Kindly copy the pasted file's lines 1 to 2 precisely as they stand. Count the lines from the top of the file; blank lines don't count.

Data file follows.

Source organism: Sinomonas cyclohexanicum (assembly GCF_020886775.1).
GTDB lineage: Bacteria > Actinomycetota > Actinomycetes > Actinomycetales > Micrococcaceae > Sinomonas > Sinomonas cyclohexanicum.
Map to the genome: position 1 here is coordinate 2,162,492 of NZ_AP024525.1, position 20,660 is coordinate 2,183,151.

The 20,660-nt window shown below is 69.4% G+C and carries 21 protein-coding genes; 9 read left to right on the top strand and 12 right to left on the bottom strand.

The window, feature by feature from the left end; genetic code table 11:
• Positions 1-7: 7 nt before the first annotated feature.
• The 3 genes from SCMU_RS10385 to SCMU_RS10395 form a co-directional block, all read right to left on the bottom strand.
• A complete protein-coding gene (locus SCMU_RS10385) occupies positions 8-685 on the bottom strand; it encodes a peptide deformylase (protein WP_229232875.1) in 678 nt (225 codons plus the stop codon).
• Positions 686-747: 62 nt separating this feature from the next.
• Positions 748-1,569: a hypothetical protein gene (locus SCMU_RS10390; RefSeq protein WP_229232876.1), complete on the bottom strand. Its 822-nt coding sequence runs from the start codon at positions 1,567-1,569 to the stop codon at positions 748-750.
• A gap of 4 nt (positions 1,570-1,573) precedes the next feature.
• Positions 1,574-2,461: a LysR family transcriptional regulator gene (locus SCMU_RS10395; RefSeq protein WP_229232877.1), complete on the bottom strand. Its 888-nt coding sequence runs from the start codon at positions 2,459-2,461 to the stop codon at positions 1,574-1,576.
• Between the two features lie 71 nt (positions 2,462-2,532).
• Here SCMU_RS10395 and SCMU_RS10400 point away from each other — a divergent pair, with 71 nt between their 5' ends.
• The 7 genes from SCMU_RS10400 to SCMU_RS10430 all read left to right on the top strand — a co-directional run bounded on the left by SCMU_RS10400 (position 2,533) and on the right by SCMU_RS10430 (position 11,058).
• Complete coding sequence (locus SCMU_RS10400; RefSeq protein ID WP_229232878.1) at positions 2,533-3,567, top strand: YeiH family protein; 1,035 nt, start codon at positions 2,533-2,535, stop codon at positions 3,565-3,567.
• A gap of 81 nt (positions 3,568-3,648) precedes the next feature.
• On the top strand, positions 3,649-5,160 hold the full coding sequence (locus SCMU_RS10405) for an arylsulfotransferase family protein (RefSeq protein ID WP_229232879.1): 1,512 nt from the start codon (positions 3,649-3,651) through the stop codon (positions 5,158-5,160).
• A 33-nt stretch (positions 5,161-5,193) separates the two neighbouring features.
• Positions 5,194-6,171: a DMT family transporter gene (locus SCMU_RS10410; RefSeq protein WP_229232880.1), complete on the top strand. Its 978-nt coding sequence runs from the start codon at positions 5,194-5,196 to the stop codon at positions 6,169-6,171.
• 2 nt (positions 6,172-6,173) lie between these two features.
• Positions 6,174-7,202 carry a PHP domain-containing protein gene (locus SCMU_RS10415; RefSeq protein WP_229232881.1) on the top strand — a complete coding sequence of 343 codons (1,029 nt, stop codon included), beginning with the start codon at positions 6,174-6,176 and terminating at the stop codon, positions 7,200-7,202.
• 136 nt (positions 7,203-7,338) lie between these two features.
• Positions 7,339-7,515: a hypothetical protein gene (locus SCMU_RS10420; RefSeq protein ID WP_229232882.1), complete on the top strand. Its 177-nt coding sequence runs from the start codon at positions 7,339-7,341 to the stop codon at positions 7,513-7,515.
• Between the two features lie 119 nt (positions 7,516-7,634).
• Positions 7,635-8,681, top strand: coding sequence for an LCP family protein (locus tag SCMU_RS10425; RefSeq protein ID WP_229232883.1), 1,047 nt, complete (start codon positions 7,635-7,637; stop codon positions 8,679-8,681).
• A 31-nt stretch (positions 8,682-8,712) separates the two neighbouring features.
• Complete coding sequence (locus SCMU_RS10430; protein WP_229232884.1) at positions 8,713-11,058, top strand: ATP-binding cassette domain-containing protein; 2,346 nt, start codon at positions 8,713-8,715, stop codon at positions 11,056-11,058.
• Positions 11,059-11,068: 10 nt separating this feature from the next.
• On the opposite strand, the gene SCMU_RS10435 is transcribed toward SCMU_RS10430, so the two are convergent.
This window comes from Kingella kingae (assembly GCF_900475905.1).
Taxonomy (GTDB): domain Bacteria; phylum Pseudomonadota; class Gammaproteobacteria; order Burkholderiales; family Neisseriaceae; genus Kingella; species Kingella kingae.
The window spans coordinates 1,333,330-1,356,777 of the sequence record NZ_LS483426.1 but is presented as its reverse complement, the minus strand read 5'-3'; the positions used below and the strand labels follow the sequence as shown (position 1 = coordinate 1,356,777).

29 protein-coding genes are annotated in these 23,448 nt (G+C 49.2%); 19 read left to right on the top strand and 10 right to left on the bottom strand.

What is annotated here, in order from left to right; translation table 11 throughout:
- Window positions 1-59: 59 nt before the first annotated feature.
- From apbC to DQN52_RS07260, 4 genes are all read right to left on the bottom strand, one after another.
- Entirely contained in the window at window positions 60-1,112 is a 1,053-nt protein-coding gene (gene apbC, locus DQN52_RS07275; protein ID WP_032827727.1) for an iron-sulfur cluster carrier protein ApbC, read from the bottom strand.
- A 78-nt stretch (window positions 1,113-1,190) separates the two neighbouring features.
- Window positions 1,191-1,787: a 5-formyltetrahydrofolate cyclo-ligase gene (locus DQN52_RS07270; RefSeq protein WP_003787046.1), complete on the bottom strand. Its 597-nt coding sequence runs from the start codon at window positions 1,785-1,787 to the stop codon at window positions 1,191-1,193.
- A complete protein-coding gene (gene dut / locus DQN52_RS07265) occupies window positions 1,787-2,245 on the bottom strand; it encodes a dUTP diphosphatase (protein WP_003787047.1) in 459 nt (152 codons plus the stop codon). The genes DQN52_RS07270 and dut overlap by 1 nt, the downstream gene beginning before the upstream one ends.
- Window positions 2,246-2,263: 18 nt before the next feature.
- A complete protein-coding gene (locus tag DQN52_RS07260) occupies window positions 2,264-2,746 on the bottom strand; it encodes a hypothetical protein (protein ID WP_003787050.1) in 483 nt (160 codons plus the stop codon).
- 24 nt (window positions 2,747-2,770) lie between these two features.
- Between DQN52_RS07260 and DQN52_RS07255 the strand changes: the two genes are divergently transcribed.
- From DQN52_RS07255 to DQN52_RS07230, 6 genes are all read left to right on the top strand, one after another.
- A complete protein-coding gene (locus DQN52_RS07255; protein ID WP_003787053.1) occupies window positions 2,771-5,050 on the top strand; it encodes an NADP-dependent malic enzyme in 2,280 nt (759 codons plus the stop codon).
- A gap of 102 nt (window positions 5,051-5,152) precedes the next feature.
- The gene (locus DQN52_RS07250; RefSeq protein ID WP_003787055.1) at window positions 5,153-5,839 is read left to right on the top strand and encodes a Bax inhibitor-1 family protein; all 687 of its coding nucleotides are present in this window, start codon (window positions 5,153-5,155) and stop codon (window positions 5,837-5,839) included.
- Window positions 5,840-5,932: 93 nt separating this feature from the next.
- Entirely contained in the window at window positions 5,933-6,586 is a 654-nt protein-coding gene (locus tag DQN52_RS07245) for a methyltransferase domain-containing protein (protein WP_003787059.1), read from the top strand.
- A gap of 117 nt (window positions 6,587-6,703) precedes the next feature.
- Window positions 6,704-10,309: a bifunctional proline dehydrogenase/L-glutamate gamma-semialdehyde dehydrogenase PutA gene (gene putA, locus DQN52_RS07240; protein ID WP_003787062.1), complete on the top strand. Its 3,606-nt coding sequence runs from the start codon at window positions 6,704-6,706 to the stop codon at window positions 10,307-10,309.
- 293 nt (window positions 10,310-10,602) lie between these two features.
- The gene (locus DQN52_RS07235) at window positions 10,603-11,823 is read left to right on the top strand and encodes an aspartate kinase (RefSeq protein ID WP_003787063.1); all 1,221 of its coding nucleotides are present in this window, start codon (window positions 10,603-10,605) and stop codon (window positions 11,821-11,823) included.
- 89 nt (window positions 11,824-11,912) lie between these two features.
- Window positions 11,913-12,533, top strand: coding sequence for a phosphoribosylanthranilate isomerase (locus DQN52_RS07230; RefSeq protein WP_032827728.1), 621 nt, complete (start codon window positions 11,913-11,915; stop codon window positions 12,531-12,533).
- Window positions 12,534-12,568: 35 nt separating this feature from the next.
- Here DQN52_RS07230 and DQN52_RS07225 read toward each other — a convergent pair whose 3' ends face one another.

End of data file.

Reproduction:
Source organism: Sinomonas cyclohexanicum (assembly GCF_020886775.1).
GTDB lineage: Bacteria > Actinomycetota > Actinomycetes > Actinomycetales > Micrococcaceae > Sinomonas > Sinomonas cyclohexanicum.